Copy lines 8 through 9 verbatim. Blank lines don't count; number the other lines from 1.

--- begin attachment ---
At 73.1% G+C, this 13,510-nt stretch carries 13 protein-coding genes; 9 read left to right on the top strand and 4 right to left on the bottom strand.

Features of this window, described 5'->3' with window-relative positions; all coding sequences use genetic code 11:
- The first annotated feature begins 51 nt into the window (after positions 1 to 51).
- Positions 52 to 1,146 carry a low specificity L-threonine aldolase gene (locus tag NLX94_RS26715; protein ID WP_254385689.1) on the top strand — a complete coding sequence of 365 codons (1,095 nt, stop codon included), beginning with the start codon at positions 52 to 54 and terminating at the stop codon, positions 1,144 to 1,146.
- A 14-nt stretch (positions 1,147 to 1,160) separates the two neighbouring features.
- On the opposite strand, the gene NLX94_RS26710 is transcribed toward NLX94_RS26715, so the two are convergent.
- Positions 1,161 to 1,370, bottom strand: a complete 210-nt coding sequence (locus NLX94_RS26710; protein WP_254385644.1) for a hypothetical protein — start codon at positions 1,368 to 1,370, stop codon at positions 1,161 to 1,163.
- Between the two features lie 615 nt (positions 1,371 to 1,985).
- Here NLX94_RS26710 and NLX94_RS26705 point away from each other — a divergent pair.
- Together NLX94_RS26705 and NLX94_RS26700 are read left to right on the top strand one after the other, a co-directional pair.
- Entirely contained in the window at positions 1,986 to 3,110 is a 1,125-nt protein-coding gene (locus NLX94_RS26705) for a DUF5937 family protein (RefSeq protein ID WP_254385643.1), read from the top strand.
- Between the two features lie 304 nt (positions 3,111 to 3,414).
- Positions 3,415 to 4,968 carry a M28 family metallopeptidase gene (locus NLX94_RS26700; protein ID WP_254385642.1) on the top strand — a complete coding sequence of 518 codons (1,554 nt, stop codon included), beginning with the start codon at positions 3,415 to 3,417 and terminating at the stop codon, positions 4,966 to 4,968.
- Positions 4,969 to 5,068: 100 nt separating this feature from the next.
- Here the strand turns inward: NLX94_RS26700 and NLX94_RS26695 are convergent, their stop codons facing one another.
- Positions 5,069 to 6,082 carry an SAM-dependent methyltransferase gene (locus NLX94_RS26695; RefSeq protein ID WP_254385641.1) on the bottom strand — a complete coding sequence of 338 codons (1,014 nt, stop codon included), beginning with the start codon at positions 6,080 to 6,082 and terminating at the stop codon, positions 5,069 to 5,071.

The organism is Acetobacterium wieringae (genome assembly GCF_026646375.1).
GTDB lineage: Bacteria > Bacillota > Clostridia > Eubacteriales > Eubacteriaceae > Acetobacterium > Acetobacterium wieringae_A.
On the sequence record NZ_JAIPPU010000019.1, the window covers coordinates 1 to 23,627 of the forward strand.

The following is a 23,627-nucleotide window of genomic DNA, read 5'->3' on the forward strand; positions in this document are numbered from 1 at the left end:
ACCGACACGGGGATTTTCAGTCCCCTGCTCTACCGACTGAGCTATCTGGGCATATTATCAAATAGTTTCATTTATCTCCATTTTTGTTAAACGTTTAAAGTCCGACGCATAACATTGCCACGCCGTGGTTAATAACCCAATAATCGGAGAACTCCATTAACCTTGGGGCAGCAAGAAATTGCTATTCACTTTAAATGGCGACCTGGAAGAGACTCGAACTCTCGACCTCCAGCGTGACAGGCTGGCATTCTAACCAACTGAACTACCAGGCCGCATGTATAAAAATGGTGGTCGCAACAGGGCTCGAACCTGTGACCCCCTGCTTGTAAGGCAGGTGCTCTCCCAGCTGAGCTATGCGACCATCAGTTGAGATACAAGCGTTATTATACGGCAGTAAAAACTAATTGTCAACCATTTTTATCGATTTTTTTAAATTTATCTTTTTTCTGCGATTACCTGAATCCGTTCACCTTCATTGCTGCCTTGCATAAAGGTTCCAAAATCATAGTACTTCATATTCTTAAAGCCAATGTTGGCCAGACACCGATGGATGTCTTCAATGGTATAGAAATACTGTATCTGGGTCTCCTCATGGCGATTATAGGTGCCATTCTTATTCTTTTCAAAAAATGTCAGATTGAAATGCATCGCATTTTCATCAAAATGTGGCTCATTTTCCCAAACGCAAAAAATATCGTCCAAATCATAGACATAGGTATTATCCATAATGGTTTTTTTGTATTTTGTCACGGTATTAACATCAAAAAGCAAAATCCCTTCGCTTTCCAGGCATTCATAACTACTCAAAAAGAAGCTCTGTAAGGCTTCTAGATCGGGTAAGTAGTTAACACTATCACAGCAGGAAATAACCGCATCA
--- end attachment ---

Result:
- Between the two features lie 615 nt (positions 1,371 to 1,985).
- Here NLX94_RS26710 and NLX94_RS26705 point away from each other — a divergent pair.